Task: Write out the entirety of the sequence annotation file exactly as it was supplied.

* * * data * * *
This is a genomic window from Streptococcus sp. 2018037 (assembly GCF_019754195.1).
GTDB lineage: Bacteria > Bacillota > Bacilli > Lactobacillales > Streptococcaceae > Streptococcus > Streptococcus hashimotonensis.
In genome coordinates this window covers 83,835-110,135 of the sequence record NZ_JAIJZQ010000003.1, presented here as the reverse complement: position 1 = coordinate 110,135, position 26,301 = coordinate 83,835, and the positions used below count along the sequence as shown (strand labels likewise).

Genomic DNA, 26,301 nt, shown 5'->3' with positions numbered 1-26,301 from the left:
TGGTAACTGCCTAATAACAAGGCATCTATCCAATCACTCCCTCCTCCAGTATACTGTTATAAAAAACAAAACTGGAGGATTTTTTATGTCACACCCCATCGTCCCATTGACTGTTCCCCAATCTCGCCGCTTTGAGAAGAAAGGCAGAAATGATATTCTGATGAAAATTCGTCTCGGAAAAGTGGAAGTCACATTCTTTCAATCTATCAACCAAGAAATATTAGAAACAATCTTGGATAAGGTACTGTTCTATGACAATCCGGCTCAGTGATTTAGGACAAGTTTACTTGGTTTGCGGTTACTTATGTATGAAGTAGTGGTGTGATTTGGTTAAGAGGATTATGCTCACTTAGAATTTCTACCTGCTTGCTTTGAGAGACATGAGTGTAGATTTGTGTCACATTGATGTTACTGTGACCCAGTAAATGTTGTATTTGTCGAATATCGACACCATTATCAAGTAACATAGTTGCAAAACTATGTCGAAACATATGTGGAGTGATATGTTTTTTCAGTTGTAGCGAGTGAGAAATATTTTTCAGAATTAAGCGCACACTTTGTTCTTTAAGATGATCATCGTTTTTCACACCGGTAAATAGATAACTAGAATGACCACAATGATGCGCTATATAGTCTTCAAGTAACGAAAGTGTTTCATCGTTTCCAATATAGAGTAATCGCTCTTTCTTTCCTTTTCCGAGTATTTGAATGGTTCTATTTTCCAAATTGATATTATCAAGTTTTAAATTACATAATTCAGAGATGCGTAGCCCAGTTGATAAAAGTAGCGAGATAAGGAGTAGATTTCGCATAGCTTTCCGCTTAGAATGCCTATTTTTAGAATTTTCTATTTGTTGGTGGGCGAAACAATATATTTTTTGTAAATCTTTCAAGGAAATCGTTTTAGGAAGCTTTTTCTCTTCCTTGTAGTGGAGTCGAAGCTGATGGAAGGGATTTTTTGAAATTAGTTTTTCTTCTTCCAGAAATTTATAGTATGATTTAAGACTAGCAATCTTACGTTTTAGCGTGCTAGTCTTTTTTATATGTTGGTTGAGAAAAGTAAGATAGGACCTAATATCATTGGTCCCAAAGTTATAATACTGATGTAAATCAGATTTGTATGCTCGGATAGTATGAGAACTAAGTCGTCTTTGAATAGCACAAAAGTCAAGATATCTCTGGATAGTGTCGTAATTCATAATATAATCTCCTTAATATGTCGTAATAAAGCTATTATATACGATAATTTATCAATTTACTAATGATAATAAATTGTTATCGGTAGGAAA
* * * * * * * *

This is a genomic window from Streptococcus sp. 2018037 (assembly GCF_019754195.1).
GTDB lineage: Bacteria > Bacillota > Bacilli > Lactobacillales > Streptococcaceae > Streptococcus > Streptococcus hashimotonensis.
In genome coordinates this window covers 83,835-110,135 of the sequence record NZ_JAIJZQ010000003.1, presented here as the reverse complement: position 1 = coordinate 110,135, position 26,301 = coordinate 83,835, and the positions used below count along the sequence as shown (strand labels likewise).

Genomic DNA, 26,301 nt, shown 5'->3' with positions numbered 1-26,301 from the left:
TGGTAACTGCCTAATAACAAGGCATCTATCCAATCACTCCCTCCTCCAGTATACTGTTATAAAAAACAAAACTGGAGGATTTTTTATGTCACACCCCATCGTCCCATTGACTGTTCCCCAATCTCGCCGCTTTGAGAAGAAAGGCAGAAATGATATTCTGATGAAAATTCGTCTCGGAAAAGTGGAAGTCACATTCTTTCAATCTATCAACCAAGAAATATTAGAAACAATCTTGGATAAGGTACTGTTCTATGACAATCCGGCTCAGTGATTTAGGACAAGTTTACTTGGTTTGCGGTTACTTATGTATGAAGTAGTGGTGTGATTTGGTTAAGAGGATTATGCTCACTTAGAATTTCTACCTGCTTGCTTTGAGAGACATGAGTGTAGATTTGTGTCACATTGATGTTACTGTGACCCAGTAAATGTTGTATTTGTCGAATATCGACACCATTATCAAGTAACATAGTTGCAAAACTATGTCGAAACATATGTGGAGTGATATGTTTTTTCAGTTGTAGCGAGTGAGAAATATTTTTCAGAATTAAGCGCACACTTTGTTCTTTAAGATGATCATCGTTTTTCACACCGGTAAATAGATAACTAGAATGACCACAATGATGCGCTATATAGTCTTCAAGTAACGAAAGTGTTTCATCGTTTCCAATATAGAGTAATCGCTCTTTCTTTCCTTTTCCGAGTATTTGAATGGTTCTATTTTCCAAATTGATATTATCAAGTTTTAAATTACATAATTCAGAGATGCGTAGCCCAGTTGATAAAAGTAGCGAGATAAGGAGTAGATTTCGCATAGCTTTCCGCTTAGAATGCCTATTTTTAGAATTTTCTATTTGTTGGTGGGCGAAACAATATATTTTTTGTAAATCTTTCAAGGAAATCGTTTTAGGAAGCTTTTTCTCTTCCTTGTAGTGGAGTCGAAGCTGATGGAAGGGATTTTTTGAAATTAGTTTTTCTTCTTCCAGAAATTTATAGTATGATTTAAGACTAGCAATCTTACGTTTTAGCGTGCTAGTCTTTTTTATATGTTGGTTGAGAAAAGTAAGATAGGACCTAATATCATTGGTCCCAAAGTTATAATACTGATGTAAATCAGATTTGTATGCTCGGATAGTATGAGAACTAAGTCGTCTTTGAATAGCACAAAAGTCAAGATATCTCTGGATAGTGTCGTAATTCATAATATAATCTCCTTAATATGTCGTAATAAAGCTATTATATACGATAATTTATCAATTTACTAATGATAATAAATTGTTATCGGTAGGAAA